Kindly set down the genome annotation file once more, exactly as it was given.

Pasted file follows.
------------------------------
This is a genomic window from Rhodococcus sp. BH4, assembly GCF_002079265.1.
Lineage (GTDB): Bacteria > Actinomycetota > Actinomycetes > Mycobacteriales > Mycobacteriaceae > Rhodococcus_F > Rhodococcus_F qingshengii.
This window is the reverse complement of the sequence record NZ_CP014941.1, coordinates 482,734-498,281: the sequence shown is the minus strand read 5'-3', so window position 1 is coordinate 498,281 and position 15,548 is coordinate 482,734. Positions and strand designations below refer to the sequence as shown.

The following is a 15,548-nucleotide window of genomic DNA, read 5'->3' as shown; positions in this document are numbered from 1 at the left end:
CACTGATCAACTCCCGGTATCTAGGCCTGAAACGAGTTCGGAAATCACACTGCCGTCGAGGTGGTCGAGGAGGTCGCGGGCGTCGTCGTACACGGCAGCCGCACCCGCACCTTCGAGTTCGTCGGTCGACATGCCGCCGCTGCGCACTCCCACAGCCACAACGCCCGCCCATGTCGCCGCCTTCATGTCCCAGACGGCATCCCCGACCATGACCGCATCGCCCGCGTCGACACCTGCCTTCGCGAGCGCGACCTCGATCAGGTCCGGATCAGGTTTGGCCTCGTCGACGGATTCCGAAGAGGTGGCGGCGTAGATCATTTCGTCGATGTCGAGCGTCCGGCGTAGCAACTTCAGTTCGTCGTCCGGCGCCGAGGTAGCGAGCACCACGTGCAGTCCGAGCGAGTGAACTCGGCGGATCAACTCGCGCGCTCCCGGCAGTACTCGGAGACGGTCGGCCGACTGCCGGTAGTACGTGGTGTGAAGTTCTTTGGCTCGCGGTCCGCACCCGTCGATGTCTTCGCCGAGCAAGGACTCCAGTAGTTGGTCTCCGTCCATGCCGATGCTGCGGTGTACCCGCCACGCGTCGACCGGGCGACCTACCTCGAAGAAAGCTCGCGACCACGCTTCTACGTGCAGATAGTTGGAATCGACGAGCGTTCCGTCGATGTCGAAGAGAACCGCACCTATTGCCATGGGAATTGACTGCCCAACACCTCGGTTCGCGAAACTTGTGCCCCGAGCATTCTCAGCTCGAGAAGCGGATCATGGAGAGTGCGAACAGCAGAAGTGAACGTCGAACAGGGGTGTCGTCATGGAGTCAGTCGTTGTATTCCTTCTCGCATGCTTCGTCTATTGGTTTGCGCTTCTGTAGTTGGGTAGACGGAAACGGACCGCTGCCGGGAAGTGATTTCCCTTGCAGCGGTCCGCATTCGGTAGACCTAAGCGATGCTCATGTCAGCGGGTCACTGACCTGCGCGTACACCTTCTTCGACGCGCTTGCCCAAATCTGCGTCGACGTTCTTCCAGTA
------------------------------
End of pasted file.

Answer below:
This is a genomic window from Rhodococcus sp. BH4, assembly GCF_002079265.1.
Lineage (GTDB): Bacteria > Actinomycetota > Actinomycetes > Mycobacteriales > Mycobacteriaceae > Rhodococcus_F > Rhodococcus_F qingshengii.
This window is the reverse complement of the sequence record NZ_CP014941.1, coordinates 482,734-498,281: the sequence shown is the minus strand read 5'-3', so window position 1 is coordinate 498,281 and position 15,548 is coordinate 482,734. Positions and strand designations below refer to the sequence as shown.

The following is a 15,548-nucleotide window of genomic DNA, read 5'->3' as shown; positions in this document are numbered from 1 at the left end:
CACTGATCAACTCCCGGTATCTAGGCCTGAAACGAGTTCGGAAATCACACTGCCGTCGAGGTGGTCGAGGAGGTCGCGGGCGTCGTCGTACACGGCAGCCGCACCCGCACCTTCGAGTTCGTCGGTCGACATGCCGCCGCTGCGCACTCCCACAGCCACAACGCCCGCCCATGTCGCCGCCTTCATGTCCCAGACGGCATCCCCGACCATGACCGCATCGCCCGCGTCGACACCTGCCTTCGCGAGCGCGACCTCGATCAGGTCCGGATCAGGTTTGGCCTCGTCGACGGATTCCGAAGAGGTGGCGGCGTAGATCATTTCGTCGATGTCGAGCGTCCGGCGTAGCAACTTCAGTTCGTCGTCCGGCGCCGAGGTAGCGAGCACCACGTGCAGTCCGAGCGAGTGAACTCGGCGGATCAACTCGCGCGCTCCCGGCAGTACTCGGAGACGGTCGGCCGACTGCCGGTAGTACGTGGTGTGAAGTTCTTTGGCTCGCGGTCCGCACCCGTCGATGTCTTCGCCGAGCAAGGACTCCAGTAGTTGGTCTCCGTCCATGCCGATGCTGCGGTGTACCCGCCACGCGTCGACCGGGCGACCTACCTCGAAGAAAGCTCGCGACCACGCTTCTACGTGCAGATAGTTGGAATCGACGAGCGTTCCGTCGATGTCGAAGAGAACCGCACCTATTGCCATGGGAATTGACTGCCCAACACCTCGGTTCGCGAAACTTGTGCCCCGAGCATTCTCAGCTCGAGAAGCGGATCATGGAGAGTGCGAACAGCAGAAGTGAACGTCGAACAGGGGTGTCGTCATGGAGTCAGTCGTTGTATTCCTTCTCGCATGCTTCGTCTATTGGTTTGCGCTTCTGTAGTTGGGTAGACGGAAACGGACCGCTGCCGGGAAGTGATTTCCCTTGCAGCGGTCCGCATTCGGTAGACCTAAGCGATGCTCATGTCAGCGGGTCACTGACCTGCGCGTACACCTTCTTCGACGCGCTTGCCCAAATCTGCGTCGACGTTCTTCCAGTA